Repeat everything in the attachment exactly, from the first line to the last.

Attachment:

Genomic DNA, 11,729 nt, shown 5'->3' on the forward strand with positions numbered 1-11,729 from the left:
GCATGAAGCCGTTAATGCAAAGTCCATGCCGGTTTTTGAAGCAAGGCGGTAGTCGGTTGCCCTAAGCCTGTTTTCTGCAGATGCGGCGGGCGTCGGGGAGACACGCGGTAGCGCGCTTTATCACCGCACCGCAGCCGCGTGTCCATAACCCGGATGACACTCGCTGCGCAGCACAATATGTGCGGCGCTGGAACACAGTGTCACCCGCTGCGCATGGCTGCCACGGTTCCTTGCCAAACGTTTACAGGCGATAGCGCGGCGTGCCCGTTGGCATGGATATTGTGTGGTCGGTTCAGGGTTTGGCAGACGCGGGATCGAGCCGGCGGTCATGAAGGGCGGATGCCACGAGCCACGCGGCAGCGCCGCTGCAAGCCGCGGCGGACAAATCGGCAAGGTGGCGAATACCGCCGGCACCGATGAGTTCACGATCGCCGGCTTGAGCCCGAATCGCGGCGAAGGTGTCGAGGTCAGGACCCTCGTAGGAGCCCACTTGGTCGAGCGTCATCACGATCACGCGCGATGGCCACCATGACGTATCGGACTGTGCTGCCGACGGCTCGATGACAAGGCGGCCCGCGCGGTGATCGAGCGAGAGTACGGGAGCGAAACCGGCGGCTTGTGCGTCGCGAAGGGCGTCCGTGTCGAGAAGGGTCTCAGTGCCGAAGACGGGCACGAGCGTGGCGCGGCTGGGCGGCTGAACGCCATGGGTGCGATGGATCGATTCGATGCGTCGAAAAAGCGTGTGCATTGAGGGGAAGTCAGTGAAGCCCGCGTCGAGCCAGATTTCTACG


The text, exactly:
Genomic DNA, 11,729 nt, shown 5'->3' on the forward strand with positions numbered 1-11,729 from the left:
GCATGAAGCCGTTAATGCAAAGTCCATGCCGGTTTTTGAAGCAAGGCGGTAGTCGGTTGCCCTAAGCCTGTTTTCTGCAGATGCGGCGGGCGTCGGGGAGACACGCGGTAGCGCGCTTTATCACCGCACCGCAGCCGCGTGTCCATAACCCGGATGACACTCGCTGCGCAGCACAATATGTGCGGCGCTGGAACACAGTGTCACCCGCTGCGCATGGCTGCCACGGTTCCTTGCCAAACGTTTACAGGCGATAGCGCGGCGTGCCCGTTGGCATGGATATTGTGTGGTCGGTTCAGGGTTTGGCAGACGCGGGATCGAGCCGGCGGTCATGAAGGGCGGATGCCACGAGCCACGCGGCAGCGCCGCTGCAAGCCGCGGCGGACAAATCGGCAAGGTGGCGAATACCGCCGGCACCGATGAGTTCACGATCGCCGGCTTGAGCCCGAATCGCGGCGAAGGTGTCGAGGTCAGGACCCTCGTAGGAGCCCACTTGGTCGAGCGTCATCACGATCACGCGCGATGGCCACCATGACGTATCGGACTGTGCTGCCGACGGCTCGATGACAAGGCGGCCCGCGCGGTGATCGAGCGAGAGTACGGGAGCGAAACCGGCGGCTTGTGCGTCGCGAAGGGCGTCCGTGTCGAGAAGGGTCTCAGTGCCGAAGACGGGCACGAGCGTGGCGCGGCTGGGCGGCTGAACGCCATGGGTGCGATGGATCGATTCGATGCGTCGAAAAAGCGTGTGCATTGAGGGGAAGTCAGTGAAGCCCGCGTCGAGCCAGATTTCTACG